Behavioral constraints and arbitrary parameter relationships
A good amount of prior knowledge about the channel can be expressed as linear relationships between model parameters, resulting in constraints that can be handled with relatively straightforward linear algebra methods. However, some channel behaviors and properties cannot be easily formulated as explicit functions of model parameters or they need nonlinear functions that are not so easily tractable. For voltage-gated channels, examples of important functional behavior include the open probability (PO), the voltage dependence of activation or inactivation, or the use-dependent availability. These properties cannot be easily formulated as functions of rate constants, except for very simple kinetic mechanisms. Furthermore, they must be prescribed in the context of a specific experiment (e.g., a voltage-clamp step protocol).
Expanding the cost function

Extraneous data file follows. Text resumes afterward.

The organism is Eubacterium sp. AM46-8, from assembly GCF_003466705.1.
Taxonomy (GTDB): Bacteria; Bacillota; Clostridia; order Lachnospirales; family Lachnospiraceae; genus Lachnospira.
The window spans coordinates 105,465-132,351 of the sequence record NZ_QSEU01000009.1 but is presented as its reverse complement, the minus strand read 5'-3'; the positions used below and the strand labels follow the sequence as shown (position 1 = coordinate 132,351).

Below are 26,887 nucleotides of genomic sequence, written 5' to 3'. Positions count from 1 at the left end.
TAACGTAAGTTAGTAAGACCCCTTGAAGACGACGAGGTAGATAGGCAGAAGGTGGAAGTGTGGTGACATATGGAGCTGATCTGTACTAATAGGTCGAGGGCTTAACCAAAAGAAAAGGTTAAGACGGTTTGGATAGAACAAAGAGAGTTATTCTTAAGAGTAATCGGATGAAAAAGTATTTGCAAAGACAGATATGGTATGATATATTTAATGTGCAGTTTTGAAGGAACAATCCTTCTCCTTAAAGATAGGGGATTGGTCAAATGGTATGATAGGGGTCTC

Without explicit parameter relationships, we cannot solve behavioral constraints simply by converting model parameters into free parameters, as we did for linear parameter constraints. Likewise, we cannot use that formalism to solve any parameter constraint that cannot be written as a linear relationship between the transformed model parameters, as captured by the generalized linear constraint Eqs. 32 and 33 (Salari et al., 2018). Instead, the solution we propose here for handling behavioral constraints and arbitrary parameter relationships is to include them into the cost function. Thus, the cost function F, which is minimized by the optimizer in search for an optimal solution, can be expanded to include multiple components, one for each set of experimental data and one for each constraint: